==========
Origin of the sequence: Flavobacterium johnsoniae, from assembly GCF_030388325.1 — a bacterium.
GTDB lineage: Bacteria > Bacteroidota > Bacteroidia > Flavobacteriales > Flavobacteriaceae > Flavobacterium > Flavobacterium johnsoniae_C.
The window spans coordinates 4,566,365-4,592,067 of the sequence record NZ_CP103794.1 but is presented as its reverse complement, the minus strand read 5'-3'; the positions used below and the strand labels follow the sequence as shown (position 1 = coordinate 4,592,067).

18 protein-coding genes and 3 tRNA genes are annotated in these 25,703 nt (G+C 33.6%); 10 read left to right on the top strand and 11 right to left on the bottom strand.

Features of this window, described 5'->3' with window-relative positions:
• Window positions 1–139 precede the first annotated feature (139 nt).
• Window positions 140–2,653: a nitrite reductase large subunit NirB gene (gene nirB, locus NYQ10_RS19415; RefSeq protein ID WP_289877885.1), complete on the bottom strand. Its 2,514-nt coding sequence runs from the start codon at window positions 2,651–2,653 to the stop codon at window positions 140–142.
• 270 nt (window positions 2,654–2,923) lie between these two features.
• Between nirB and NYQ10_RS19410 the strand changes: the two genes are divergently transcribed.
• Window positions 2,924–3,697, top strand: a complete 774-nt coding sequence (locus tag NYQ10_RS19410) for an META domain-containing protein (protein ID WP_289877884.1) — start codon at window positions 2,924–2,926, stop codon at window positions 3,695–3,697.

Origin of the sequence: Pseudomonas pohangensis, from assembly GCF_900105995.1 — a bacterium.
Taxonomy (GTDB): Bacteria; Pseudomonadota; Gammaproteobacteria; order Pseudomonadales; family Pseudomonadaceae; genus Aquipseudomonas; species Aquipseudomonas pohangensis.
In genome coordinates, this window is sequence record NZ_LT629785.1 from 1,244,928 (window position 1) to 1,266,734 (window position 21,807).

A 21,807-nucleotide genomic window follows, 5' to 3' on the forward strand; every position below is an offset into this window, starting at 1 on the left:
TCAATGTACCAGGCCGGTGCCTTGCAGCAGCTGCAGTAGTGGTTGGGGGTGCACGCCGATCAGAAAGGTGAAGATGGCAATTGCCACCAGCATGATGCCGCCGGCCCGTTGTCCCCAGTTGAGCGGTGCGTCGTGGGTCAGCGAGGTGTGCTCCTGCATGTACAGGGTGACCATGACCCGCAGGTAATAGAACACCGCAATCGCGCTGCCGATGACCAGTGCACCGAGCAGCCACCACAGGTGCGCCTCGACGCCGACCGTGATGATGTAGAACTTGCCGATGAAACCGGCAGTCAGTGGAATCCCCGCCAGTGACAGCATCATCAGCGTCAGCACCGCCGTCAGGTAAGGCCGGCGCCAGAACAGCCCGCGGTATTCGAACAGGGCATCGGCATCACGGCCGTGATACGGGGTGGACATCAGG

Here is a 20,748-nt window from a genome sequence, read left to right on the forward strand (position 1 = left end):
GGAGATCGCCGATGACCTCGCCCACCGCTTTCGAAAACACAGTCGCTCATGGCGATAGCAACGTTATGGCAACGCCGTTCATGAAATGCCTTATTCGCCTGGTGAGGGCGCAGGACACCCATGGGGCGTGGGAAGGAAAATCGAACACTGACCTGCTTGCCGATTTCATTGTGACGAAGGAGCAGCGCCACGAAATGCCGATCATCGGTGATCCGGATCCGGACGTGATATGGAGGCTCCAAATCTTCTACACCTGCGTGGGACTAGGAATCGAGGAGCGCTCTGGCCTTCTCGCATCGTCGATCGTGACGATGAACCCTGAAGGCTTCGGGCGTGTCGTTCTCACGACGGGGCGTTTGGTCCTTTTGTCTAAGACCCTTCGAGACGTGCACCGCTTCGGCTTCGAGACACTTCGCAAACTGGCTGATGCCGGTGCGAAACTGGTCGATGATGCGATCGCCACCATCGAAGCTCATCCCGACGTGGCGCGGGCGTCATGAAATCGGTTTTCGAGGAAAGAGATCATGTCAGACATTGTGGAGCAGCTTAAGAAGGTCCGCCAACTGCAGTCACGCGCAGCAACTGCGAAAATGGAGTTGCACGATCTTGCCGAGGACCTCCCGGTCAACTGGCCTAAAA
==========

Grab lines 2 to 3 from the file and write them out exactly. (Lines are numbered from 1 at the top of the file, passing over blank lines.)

GTDB lineage: Bacteria > Bacteroidota > Bacteroidia > Flavobacteriales > Flavobacteriaceae > Flavobacterium > Flavobacterium johnsoniae_C.
The window spans coordinates 4,566,365-4,592,067 of the sequence record NZ_CP103794.1 but is presented as its reverse complement, the minus strand read 5'-3'; the positions used below and the strand labels follow the sequence as shown (position 1 = coordinate 4,592,067).